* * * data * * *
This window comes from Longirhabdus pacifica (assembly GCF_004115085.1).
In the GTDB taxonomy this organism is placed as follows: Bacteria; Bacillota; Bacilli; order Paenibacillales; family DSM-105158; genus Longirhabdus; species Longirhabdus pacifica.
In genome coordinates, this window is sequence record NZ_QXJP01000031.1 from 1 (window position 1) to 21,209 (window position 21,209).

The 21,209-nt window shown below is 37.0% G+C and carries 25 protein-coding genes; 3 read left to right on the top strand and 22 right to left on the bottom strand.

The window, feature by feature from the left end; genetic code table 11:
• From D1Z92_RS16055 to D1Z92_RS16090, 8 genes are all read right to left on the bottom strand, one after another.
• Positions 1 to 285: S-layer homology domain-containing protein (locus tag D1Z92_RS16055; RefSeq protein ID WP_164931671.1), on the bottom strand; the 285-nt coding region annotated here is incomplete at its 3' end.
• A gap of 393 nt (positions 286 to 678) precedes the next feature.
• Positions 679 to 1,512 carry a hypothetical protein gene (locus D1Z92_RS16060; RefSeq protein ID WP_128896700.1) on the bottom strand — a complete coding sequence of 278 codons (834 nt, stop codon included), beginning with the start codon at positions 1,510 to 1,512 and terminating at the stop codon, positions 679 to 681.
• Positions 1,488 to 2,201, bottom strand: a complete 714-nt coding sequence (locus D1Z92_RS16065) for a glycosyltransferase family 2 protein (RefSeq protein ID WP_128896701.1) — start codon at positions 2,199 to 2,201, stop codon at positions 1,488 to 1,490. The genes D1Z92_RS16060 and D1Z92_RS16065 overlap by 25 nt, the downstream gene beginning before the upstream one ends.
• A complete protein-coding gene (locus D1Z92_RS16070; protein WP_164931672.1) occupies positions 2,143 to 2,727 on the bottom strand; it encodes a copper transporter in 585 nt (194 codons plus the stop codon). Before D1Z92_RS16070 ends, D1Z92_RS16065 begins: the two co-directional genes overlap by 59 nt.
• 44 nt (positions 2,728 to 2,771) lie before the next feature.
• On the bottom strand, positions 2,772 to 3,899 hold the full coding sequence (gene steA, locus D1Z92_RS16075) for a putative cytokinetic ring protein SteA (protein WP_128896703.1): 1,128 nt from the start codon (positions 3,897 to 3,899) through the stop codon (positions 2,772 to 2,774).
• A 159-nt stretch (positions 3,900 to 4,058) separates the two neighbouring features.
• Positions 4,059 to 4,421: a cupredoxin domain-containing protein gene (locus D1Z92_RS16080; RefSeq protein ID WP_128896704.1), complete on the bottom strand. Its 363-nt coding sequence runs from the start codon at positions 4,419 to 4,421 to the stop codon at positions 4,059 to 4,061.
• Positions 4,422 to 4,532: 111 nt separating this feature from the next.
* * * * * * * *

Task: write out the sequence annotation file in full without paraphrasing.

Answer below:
This window comes from Longirhabdus pacifica (assembly GCF_004115085.1).
In the GTDB taxonomy this organism is placed as follows: Bacteria; Bacillota; Bacilli; order Paenibacillales; family DSM-105158; genus Longirhabdus; species Longirhabdus pacifica.
In genome coordinates, this window is sequence record NZ_QXJP01000031.1 from 1 (window position 1) to 21,209 (window position 21,209).

The 21,209-nt window shown below is 37.0% G+C and carries 25 protein-coding genes; 3 read left to right on the top strand and 22 right to left on the bottom strand.

The window, feature by feature from the left end; genetic code table 11:
• From D1Z92_RS16055 to D1Z92_RS16090, 8 genes are all read right to left on the bottom strand, one after another.
• Positions 1 to 285: S-layer homology domain-containing protein (locus tag D1Z92_RS16055; RefSeq protein ID WP_164931671.1), on the bottom strand; the 285-nt coding region annotated here is incomplete at its 3' end.
• A gap of 393 nt (positions 286 to 678) precedes the next feature.
• Positions 679 to 1,512 carry a hypothetical protein gene (locus D1Z92_RS16060; RefSeq protein ID WP_128896700.1) on the bottom strand — a complete coding sequence of 278 codons (834 nt, stop codon included), beginning with the start codon at positions 1,510 to 1,512 and terminating at the stop codon, positions 679 to 681.
• Positions 1,488 to 2,201, bottom strand: a complete 714-nt coding sequence (locus D1Z92_RS16065) for a glycosyltransferase family 2 protein (RefSeq protein ID WP_128896701.1) — start codon at positions 2,199 to 2,201, stop codon at positions 1,488 to 1,490. The genes D1Z92_RS16060 and D1Z92_RS16065 overlap by 25 nt, the downstream gene beginning before the upstream one ends.
• A complete protein-coding gene (locus D1Z92_RS16070; protein WP_164931672.1) occupies positions 2,143 to 2,727 on the bottom strand; it encodes a copper transporter in 585 nt (194 codons plus the stop codon). Before D1Z92_RS16070 ends, D1Z92_RS16065 begins: the two co-directional genes overlap by 59 nt.
• 44 nt (positions 2,728 to 2,771) lie before the next feature.
• On the bottom strand, positions 2,772 to 3,899 hold the full coding sequence (gene steA, locus D1Z92_RS16075) for a putative cytokinetic ring protein SteA (protein WP_128896703.1): 1,128 nt from the start codon (positions 3,897 to 3,899) through the stop codon (positions 2,772 to 2,774).
• A 159-nt stretch (positions 3,900 to 4,058) separates the two neighbouring features.
• Positions 4,059 to 4,421: a cupredoxin domain-containing protein gene (locus D1Z92_RS16080; RefSeq protein ID WP_128896704.1), complete on the bottom strand. Its 363-nt coding sequence runs from the start codon at positions 4,419 to 4,421 to the stop codon at positions 4,059 to 4,061.
• Positions 4,422 to 4,532: 111 nt separating this feature from the next.